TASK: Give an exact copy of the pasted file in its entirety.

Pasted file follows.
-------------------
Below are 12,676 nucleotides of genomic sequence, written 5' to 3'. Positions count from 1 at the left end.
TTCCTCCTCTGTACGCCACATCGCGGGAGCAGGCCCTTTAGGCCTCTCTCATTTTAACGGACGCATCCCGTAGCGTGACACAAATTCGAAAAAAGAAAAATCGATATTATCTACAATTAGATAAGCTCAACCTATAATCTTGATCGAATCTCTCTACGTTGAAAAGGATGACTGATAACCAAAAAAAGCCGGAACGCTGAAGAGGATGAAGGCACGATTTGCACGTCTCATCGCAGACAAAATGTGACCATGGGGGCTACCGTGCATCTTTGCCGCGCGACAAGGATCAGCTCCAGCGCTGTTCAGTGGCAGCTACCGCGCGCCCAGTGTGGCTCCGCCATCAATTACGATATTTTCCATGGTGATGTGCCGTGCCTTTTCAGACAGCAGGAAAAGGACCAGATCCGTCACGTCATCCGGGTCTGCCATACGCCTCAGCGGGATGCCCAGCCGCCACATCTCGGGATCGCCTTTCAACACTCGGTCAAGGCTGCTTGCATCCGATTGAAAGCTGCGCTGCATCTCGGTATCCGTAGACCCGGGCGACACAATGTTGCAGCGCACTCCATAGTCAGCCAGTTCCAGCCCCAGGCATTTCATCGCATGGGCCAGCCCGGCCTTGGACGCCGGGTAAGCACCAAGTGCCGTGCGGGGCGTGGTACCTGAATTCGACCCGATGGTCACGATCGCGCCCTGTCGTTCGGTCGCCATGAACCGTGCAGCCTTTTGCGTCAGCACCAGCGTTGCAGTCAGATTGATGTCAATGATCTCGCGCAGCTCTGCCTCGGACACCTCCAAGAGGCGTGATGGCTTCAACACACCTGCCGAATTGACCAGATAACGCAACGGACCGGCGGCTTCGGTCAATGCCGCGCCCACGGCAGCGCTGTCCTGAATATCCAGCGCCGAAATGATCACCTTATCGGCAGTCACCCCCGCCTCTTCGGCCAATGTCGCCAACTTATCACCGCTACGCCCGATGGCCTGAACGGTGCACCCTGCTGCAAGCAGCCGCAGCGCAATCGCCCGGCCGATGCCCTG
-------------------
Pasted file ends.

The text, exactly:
Below are 12,676 nucleotides of genomic sequence, written 5' to 3'. Positions count from 1 at the left end.
TTCCTCCTCTGTACGCCACATCGCGGGAGCAGGCCCTTTAGGCCTCTCTCATTTTAACGGACGCATCCCGTAGCGTGACACAAATTCGAAAAAAGAAAAATCGATATTATCTACAATTAGATAAGCTCAACCTATAATCTTGATCGAATCTCTCTACGTTGAAAAGGATGACTGATAACCAAAAAAAGCCGGAACGCTGAAGAGGATGAAGGCACGATTTGCACGTCTCATCGCAGACAAAATGTGACCATGGGGGCTACCGTGCATCTTTGCCGCGCGACAAGGATCAGCTCCAGCGCTGTTCAGTGGCAGCTACCGCGCGCCCAGTGTGGCTCCGCCATCAATTACGATATTTTCCATGGTGATGTGCCGTGCCTTTTCAGACAGCAGGAAAAGGACCAGATCCGTCACGTCATCCGGGTCTGCCATACGCCTCAGCGGGATGCCCAGCCGCCACATCTCGGGATCGCCTTTCAACACTCGGTCAAGGCTGCTTGCATCCGATTGAAAGCTGCGCTGCATCTCGGTATCCGTAGACCCGGGCGACACAATGTTGCAGCGCACTCCATAGTCAGCCAGTTCCAGCCCCAGGCATTTCATCGCATGGGCCAGCCCGGCCTTGGACGCCGGGTAAGCACCAAGTGCCGTGCGGGGCGTGGTACCTGAATTCGACCCGATGGTCACGATCGCGCCCTGTCGTTCGGTCGCCATGAACCGTGCAGCCTTTTGCGTCAGCACCAGCGTTGCAGTCAGATTGATGTCAATGATCTCGCGCAGCTCTGCCTCGGACACCTCCAAGAGGCGTGATGGCTTCAACACACCTGCCGAATTGACCAGATAACGCAACGGACCGGCGGCTTCGGTCAATGCCGCGCCCACGGCAGCGCTGTCCTGAATATCCAGCGCCGAAATGATCACCTTATCGGCAGTCACCCCCGCCTCTTCGGCCAATGTCGCCAACTTATCACCGCTACGCCCGATGGCCTGAACGGTGCACCCTGCTGCAAGCAGCCGCAGCGCAATCGCCCGGCCGATGCCCTG